};

#endif

int main()
{
   return 0;
}

Now that the preprocessor has completed, the compiler works its way down the code. The first thing it sees (that isn't a # command) is class BBB, which contains an AAA. But AAA hasn't been declared yet, so the compiler gives an error and stops.

Generally, the headers shouldn't have dependencies on things that include them. So if rgl.hpp includes application.hpp, then it's risky for anything in application.hpp to rely on rgl.hpp. Same for audio.hpp, it shouldn't rely on application.hpp, and so on.

One fix for some of these things is to predeclare the types. So aaa.h doesn't really need to include bbb.h if instead it added the line:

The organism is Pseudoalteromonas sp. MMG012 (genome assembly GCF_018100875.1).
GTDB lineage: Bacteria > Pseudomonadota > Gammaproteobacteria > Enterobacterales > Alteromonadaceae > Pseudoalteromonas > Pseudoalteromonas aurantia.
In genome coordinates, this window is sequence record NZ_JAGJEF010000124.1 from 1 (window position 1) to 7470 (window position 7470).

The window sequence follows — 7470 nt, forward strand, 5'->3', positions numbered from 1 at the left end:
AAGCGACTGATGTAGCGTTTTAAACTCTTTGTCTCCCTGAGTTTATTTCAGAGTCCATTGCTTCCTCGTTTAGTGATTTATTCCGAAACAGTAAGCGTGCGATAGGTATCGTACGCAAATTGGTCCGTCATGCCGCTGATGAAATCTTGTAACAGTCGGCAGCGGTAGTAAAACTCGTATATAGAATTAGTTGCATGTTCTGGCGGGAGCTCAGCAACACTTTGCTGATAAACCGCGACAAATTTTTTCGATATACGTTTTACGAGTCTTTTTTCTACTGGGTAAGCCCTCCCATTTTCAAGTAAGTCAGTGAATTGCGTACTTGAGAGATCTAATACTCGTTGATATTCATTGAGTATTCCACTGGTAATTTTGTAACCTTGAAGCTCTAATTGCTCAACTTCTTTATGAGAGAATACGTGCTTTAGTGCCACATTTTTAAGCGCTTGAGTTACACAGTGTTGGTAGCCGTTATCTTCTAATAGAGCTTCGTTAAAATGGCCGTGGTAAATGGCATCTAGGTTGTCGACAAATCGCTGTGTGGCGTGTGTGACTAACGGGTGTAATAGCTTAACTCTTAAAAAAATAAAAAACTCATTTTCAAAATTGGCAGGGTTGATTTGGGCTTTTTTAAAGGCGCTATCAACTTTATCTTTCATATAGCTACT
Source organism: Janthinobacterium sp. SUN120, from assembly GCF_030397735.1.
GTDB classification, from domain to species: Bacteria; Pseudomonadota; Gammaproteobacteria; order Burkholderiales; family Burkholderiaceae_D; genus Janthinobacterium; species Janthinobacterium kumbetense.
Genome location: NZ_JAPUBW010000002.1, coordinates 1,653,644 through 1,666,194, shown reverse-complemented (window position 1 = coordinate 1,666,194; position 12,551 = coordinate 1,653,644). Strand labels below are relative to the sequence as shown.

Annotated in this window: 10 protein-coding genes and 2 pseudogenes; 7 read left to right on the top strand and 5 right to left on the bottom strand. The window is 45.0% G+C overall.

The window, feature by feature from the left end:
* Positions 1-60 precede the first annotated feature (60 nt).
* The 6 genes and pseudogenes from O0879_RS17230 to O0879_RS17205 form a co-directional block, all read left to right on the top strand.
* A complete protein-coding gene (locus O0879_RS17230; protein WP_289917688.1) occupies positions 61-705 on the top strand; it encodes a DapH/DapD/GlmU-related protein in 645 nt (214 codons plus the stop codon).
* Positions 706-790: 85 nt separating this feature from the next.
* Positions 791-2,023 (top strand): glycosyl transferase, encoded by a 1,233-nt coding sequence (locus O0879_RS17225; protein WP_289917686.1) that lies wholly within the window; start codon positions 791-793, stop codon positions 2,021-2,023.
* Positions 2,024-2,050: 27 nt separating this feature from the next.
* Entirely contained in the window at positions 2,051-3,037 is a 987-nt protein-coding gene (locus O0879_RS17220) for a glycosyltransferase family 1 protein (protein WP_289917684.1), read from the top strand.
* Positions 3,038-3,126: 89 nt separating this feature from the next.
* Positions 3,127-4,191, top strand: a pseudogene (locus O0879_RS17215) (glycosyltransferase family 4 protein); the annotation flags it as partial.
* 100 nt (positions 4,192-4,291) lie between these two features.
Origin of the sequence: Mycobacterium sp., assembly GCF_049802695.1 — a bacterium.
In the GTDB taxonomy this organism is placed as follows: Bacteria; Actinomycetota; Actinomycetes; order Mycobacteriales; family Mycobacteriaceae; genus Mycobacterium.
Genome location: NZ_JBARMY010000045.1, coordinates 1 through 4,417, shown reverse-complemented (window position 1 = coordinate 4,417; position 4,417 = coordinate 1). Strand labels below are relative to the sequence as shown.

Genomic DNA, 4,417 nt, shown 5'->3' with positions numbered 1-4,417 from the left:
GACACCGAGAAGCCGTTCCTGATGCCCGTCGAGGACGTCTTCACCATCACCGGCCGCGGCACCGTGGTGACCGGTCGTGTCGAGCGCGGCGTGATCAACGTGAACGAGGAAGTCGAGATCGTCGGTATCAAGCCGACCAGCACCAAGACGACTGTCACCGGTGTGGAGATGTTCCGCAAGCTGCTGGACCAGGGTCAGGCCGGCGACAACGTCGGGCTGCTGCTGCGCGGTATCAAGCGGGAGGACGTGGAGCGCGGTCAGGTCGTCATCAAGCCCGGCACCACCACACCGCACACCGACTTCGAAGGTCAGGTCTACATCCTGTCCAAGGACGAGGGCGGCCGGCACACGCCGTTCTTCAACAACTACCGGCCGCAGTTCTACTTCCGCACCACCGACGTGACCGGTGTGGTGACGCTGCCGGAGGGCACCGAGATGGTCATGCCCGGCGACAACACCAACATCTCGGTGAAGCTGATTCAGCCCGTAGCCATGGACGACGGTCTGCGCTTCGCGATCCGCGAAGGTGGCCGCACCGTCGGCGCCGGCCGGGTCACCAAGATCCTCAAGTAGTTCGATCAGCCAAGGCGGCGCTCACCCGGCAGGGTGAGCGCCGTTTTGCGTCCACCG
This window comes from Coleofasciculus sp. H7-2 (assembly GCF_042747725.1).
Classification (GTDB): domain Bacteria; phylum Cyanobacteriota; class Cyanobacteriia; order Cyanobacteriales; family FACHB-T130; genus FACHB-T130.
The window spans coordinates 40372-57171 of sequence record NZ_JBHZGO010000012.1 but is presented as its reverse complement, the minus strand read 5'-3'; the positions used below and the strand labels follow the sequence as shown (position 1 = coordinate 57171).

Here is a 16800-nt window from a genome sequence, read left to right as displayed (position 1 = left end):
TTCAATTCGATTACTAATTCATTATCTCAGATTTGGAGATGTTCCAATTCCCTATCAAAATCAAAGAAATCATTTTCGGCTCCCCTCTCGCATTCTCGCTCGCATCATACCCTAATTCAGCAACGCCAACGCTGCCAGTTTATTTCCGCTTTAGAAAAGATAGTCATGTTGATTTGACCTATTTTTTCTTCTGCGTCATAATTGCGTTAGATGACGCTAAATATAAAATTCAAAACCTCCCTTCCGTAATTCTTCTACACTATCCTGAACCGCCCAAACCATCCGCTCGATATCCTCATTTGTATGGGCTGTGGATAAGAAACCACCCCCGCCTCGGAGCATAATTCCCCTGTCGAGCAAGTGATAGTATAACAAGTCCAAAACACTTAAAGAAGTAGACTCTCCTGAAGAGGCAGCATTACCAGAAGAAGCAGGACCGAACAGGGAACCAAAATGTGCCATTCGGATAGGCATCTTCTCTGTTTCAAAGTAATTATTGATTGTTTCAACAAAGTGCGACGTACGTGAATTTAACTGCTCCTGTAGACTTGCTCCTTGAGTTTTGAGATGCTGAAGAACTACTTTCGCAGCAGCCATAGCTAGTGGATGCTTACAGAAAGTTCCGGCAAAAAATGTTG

class BBB;
That's enough to warn the compiler "hey, don't panic at this BBB thing, I'll fill in the details later". But that only works for pointers or references. You can't have a BBB object without all the details already specified. So this is fine:
class BBB;
BBB *b;
but this is invalid:
class BBB;
BBB b;
because it can't make a BBB without knowing the class contents, but pointers don't care.

Mostly it comes down to reorganising the headers to make sure dependencies don't loop back on themselves. It's rather tricky at times, this is one side of C++ I don't like compared to other languages.

Hmm, that got a bit long. My holidays ended today, so my brain has kicked back into teaching mode. :)

Kain Nobel

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Re: General C++ Header Question [SOLVED] + Demo/Quiz